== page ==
There are some important objective criteria to consider when choosing a veterinarian for your dog.
Every veterinarian is a person first, then a veterinarian.
What kind of person is your veterinarian?
Their education might be the same, the information out there is available equally to all of them—it is what they do with it what makes the difference.
Do you prefer an experienced old-timer or a young vet who won't have that much experience but is more likely to be up to date with all the new treatments and techniques?
Well, I can tell you that it is not as simple as that.
Jasmine's present vet is an old-timer and he is on top of all the latest research and treatments. I haven't stumped him yet, and, believe me, I ask all kinds of questions.
Jasmine's earlier vet was a young one and couldn't care less. He was the type who believed that since he's made it through the vet school he now knows everything.
Jasmine's first vet was an experienced practitioner, working in a reputable clinic.
He seemed to know his stuff. Yet he failed to recognize Jasmine's food allergies.
We started looking for a new one because we felt that our frequent vet visits were fruitless. More importantly, we felt that it became just business for him; there was no indication that he actually cared about his patients.
The vet we switched to came with great recommendation from our friends.
As we heard all the stories about how wonderful he was, we were very excited to get him as Jasmine's new vet.
He did seem to care about Jasmine and was very nice. And yet he became a source of great disappointment.
Our friends thought he was as amazing as they come.
At the beginning we did too. But he didn't listen to what we were telling him and his effort to keep things price-friendly for the clients led to cutting corners where they shouldn't have been cut.
Priorities are important.
What is your prospective vets' main priority? Is it an academic interest? Is it personal success and image? Is it their ego? Is it looking good in front of the clients? Is it just business? Or is it well-being of their patient? We've met them all.
It all comes down to attitude.
Intellect, education, those are all important things. Experience is great, but it can work both for or against your dog. Attitude, however, is what will make the difference when it really matters.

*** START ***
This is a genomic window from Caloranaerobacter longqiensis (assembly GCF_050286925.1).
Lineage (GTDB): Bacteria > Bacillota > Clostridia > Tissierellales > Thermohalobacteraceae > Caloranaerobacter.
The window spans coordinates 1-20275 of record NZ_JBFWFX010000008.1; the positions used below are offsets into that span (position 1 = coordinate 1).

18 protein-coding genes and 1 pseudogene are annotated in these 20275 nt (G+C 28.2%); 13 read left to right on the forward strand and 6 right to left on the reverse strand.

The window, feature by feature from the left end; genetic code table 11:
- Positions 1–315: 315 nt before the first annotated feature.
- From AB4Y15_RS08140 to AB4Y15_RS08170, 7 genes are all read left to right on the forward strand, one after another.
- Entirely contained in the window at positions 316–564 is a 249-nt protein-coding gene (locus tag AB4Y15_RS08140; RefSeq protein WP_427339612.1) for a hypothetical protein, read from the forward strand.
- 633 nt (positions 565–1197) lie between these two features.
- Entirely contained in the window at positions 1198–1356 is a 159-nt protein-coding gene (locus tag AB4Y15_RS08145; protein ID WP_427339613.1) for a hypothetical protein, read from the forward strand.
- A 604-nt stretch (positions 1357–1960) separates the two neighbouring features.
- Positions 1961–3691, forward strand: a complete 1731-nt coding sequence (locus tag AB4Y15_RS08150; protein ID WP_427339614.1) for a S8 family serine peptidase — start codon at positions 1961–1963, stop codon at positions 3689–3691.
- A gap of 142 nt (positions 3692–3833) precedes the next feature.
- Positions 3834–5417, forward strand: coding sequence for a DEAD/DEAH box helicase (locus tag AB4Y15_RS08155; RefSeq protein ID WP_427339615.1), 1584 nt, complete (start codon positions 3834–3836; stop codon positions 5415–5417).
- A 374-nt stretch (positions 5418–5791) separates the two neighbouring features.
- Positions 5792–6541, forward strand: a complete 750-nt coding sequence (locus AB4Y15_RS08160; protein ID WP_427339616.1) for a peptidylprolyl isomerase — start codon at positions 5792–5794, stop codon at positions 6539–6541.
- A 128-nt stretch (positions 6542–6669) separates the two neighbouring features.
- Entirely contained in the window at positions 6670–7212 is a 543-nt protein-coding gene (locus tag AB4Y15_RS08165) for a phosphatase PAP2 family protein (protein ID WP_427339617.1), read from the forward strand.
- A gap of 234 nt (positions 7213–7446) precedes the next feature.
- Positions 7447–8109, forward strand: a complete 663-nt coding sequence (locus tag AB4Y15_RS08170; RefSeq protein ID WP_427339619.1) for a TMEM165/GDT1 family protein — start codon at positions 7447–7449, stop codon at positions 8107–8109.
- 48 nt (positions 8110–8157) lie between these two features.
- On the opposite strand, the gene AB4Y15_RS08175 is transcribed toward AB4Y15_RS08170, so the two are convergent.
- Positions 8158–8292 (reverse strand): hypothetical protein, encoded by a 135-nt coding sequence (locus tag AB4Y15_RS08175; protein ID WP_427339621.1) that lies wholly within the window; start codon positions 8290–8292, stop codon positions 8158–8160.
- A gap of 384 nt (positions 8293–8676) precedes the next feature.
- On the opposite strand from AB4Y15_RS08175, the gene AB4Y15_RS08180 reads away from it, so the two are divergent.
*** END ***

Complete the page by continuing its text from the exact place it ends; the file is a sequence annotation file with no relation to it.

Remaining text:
If your vet really cares about his patients, they will keep up with newest research and treatments. They will listen to what you're saying. They will take your dog's symptoms seriously. They will discuss things with you. They will consider what you came up with during your research. They will seek a second opinion when unsure.
They will have the drive to do everything that needs to be done to make your dog well.
We dealt with vets who lost the motivation to work their way to a diagnosis in a complicated case and were satisfied merely dealing with the symptom(s). We dealt with vets who made up their minds about things before hearing out what we observed in our dog. We dealt with vets who knew it all and nobody, particularly not dumb owners, could tell them anything. We dealt with vets to whom their professional pride meant more than their patient. We dealt with vets who'd jump out of their skin at the notion of looking for a second opinion.
At the end, attitude is what can make it or break it.
We love and cherish Jasmine's present vet. Do we agree on everything? No, we don't. Is he infallible? No, he isn't. But I know he will bend over backward for Jasmine's benefit.
Aptitude is important. But aptitude without attitude is useless.
When looking for a vet for you dog, consider all the objective criteria. But don't forget to look for attitude.
It's your dog's health!
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